Photo credits: ©Dyrenes Beskyttelse
25,000 Danish citizens have signed a petition launched by Dyrenes Beskyttelse, the Danish organisation for animal protection, to ban cages for hens. Until 1980 it was illegal to keep laying hens in cages in Denmark, and both animal advocates and citizens think the time is ripe to translate the will of citizens into law and reintroduce the ban on battery-caged eggs.
Laying hens kept in cages each have an area about the size of an A4 sheet plus a postcard to move around in, and no access to daylight. Rudimentary enrichment such as perches, a nest and a small area with bedding is far from enough to satisfy hens’ behavioural needs.
According to a study carried out by the polling agency Epinion for Dyrenes Beskyttelse, 6 out of 10 Danes agree that eggs from caged hens should be banned. Such a ban would bring Denmark in line with other European countries such as Germany, Austria, Luxembourg and the Netherlands, all of which have introduced a similar ban.
“The Danes have spoken, and I think it’s time for politicians to listen to their voters,” says Britta Riis, Director of Dyrenes Beskyttelse. “It’s election year, and I hope our candidates will seize the opportunity to put this topic on the political agenda so that the pre-1980 ban can be reintroduced.”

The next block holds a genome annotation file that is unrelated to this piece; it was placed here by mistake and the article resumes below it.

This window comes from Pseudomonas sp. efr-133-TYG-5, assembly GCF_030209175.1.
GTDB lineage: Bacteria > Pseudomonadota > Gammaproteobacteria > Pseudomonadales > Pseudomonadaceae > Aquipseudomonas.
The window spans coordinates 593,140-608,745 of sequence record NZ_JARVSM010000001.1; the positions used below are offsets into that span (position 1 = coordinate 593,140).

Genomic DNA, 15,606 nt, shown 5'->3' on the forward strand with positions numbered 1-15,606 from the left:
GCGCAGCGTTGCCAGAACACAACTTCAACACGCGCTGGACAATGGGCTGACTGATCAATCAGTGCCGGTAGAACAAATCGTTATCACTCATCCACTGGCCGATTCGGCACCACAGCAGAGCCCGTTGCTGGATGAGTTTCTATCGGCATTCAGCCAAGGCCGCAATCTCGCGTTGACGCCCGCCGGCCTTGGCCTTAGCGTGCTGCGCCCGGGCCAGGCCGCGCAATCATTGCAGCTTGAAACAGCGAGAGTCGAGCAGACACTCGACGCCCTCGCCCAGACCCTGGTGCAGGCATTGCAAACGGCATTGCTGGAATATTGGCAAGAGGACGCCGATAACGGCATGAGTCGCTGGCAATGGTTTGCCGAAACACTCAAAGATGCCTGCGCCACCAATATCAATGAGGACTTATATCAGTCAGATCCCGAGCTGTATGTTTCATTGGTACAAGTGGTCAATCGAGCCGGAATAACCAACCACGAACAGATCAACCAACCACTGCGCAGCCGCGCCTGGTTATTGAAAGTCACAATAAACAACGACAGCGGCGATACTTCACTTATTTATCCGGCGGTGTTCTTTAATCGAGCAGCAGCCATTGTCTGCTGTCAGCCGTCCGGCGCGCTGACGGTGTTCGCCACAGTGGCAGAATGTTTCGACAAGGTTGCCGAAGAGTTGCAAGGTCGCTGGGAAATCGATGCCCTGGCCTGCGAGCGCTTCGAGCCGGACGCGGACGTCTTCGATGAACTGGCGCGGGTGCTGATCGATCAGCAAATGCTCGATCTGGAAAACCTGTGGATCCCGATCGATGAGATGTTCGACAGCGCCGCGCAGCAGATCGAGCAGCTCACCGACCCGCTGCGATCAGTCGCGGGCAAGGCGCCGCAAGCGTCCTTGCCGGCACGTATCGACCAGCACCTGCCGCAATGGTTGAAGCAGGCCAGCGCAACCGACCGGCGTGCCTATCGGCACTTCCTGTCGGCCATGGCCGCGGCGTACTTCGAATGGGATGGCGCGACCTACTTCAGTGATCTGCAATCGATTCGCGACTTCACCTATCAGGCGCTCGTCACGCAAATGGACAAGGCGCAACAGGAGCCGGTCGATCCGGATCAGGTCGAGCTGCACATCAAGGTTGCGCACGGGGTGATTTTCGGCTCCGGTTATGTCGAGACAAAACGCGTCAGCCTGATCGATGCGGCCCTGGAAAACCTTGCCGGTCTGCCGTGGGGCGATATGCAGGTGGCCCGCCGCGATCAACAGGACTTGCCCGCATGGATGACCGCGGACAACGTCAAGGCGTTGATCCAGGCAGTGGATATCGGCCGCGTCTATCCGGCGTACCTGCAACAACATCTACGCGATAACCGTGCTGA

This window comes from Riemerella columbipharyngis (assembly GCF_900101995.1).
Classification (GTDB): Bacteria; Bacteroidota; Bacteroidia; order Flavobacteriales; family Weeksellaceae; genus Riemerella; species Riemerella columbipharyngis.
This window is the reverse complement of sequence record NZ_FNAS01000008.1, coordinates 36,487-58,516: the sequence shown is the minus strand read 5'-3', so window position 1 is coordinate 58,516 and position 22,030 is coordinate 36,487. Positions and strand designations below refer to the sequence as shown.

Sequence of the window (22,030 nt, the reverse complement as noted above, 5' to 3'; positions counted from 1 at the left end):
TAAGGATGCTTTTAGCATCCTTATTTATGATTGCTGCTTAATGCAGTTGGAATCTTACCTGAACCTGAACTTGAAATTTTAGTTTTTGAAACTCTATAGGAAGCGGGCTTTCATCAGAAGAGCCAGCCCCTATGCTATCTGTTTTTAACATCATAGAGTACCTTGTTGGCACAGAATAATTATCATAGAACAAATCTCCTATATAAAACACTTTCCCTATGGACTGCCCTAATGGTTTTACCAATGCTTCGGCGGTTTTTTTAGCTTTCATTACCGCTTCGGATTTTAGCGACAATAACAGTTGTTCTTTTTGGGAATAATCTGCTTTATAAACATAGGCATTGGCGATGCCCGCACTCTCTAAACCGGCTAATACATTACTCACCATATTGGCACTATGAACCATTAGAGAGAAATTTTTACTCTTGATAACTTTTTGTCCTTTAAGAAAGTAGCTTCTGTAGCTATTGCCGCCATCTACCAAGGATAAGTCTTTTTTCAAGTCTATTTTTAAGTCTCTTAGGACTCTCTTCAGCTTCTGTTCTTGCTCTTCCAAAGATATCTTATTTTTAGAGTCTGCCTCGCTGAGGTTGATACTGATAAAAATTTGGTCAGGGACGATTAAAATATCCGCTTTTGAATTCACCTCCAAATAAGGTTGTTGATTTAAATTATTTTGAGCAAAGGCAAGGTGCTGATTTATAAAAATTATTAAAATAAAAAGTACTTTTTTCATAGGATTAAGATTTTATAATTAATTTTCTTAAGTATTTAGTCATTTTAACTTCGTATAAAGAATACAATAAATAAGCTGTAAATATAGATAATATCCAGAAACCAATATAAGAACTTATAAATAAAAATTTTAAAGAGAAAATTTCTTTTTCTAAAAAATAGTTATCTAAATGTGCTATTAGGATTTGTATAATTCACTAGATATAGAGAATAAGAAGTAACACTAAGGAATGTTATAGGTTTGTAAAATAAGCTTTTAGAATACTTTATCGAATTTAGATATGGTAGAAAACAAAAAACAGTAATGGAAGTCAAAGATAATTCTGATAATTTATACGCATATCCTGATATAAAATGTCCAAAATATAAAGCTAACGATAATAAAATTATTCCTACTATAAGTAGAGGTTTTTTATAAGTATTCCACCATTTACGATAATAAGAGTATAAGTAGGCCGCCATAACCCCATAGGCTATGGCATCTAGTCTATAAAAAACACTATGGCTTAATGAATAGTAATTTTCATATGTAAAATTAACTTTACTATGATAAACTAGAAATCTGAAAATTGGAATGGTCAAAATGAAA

Only a small number of manufacturers would be affected by such a ban. Although Danish egg production has been increasing for several years, the production of battery-caged eggs hasn’t followed the growing trend: only 1 out of 5 eggs comes from caged hens, which are bred by just 15 farmers with fewer than 60 employees.
Der er 15 buræg-producenter tilbage i Danmark, men de producerer over 20% af alle æg.
Tiden er inde til at få genindført forbuddet mod burhøns!
— Dyrenes Beskyttelse (@DyrBeskyt) April 12, 2019
“I think it is in everyone’s interest to set a fair end date for the production of caged eggs in Denmark, so that these few farmers have time to convert to more animal-friendly production,” says Britta Riis. “A voluntary reconversion is good and the power of consumers is strong, but legislation is also an effective tool. If the cruel and old-fashioned production of battery-caged eggs is banned once and for all, the process towards a Denmark free of cages will go faster.”